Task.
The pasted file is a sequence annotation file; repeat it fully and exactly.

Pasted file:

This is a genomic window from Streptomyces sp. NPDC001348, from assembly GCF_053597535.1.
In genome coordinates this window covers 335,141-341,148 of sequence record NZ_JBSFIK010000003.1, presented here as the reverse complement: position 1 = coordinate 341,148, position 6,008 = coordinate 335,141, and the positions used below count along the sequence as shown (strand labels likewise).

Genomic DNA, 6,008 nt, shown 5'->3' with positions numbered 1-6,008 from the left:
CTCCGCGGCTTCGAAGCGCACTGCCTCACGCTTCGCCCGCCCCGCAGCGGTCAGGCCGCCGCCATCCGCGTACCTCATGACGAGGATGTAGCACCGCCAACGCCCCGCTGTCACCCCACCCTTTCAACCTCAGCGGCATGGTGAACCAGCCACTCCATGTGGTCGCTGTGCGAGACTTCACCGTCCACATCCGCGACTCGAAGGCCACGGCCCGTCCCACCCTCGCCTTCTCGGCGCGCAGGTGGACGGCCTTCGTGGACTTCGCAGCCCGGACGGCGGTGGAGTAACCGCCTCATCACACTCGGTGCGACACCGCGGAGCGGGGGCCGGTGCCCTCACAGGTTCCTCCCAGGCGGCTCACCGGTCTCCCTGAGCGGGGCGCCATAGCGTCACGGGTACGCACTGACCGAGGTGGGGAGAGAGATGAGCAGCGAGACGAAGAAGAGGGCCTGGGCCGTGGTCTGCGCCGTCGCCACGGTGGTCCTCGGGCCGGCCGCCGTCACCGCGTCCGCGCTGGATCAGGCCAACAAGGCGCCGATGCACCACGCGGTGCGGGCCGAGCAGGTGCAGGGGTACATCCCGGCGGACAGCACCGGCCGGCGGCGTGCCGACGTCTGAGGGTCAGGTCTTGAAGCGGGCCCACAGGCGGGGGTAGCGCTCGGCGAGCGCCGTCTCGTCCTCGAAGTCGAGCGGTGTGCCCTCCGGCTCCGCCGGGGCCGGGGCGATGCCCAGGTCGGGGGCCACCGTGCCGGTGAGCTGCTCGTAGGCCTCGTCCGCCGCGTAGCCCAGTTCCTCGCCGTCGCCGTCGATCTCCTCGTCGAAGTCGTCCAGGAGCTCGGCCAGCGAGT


This is a genomic window from Streptomyces sp. NPDC001348, from assembly GCF_053597535.1.
In genome coordinates this window covers 335,141-341,148 of sequence record NZ_JBSFIK010000003.1, presented here as the reverse complement: position 1 = coordinate 341,148, position 6,008 = coordinate 335,141, and the positions used below count along the sequence as shown (strand labels likewise).

Genomic DNA, 6,008 nt, shown 5'->3' with positions numbered 1-6,008 from the left:
CTCCGCGGCTTCGAAGCGCACTGCCTCACGCTTCGCCCGCCCCGCAGCGGTCAGGCCGCCGCCATCCGCGTACCTCATGACGAGGATGTAGCACCGCCAACGCCCCGCTGTCACCCCACCCTTTCAACCTCAGCGGCATGGTGAACCAGCCACTCCATGTGGTCGCTGTGCGAGACTTCACCGTCCACATCCGCGACTCGAAGGCCACGGCCCGTCCCACCCTCGCCTTCTCGGCGCGCAGGTGGACGGCCTTCGTGGACTTCGCAGCCCGGACGGCGGTGGAGTAACCGCCTCATCACACTCGGTGCGACACCGCGGAGCGGGGGCCGGTGCCCTCACAGGTTCCTCCCAGGCGGCTCACCGGTCTCCCTGAGCGGGGCGCCATAGCGTCACGGGTACGCACTGACCGAGGTGGGGAGAGAGATGAGCAGCGAGACGAAGAAGAGGGCCTGGGCCGTGGTCTGCGCCGTCGCCACGGTGGTCCTCGGGCCGGCCGCCGTCACCGCGTCCGCGCTGGATCAGGCCAACAAGGCGCCGATGCACCACGCGGTGCGGGCCGAGCAGGTGCAGGGGTACATCCCGGCGGACAGCACCGGCCGGCGGCGTGCCGACGTCTGAGGGTCAGGTCTTGAAGCGGGCCCACAGGCGGGGGTAGCGCTCGGCGAGCGCCGTCTCGTCCTCGAAGTCGAGCGGTGTGCCCTCCGGCTCCGCCGGGGCCGGGGCGATGCCCAGGTCGGGGGCCACCGTGCCGGTGAGCTGCTCGTAGGCCTCGTCCGCCGCGTAGCCCAGTTCCTCGCCGTCGCCGTCGATCTCCTCGTCGAAGTCGTCCAGGAGCTCGGCCAGCGAGT